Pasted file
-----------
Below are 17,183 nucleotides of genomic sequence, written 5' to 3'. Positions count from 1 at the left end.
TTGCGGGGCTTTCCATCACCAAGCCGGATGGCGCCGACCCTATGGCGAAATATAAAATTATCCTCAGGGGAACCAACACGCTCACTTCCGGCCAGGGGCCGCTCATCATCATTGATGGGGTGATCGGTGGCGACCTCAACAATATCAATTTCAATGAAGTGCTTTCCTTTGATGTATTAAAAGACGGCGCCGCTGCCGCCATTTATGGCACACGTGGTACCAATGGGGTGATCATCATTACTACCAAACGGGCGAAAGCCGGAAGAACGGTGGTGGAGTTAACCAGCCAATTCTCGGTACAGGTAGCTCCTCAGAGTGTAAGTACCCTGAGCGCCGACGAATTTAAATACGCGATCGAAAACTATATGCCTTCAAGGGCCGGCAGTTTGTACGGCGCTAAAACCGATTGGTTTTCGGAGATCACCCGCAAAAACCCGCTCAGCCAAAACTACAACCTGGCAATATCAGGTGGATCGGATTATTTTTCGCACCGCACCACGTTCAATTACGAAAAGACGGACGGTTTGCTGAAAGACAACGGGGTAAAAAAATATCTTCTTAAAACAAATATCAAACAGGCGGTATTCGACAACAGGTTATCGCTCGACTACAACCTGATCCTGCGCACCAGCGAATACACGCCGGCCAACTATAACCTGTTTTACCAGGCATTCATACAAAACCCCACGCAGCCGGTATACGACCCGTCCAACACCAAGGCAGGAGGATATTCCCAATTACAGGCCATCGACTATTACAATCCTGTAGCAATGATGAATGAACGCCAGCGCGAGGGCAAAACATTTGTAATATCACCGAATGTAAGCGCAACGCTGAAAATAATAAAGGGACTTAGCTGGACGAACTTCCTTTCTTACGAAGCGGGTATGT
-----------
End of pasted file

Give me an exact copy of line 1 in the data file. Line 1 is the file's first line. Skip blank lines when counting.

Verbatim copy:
Below are 17,183 nucleotides of genomic sequence, written 5' to 3'. Positions count from 1 at the left end.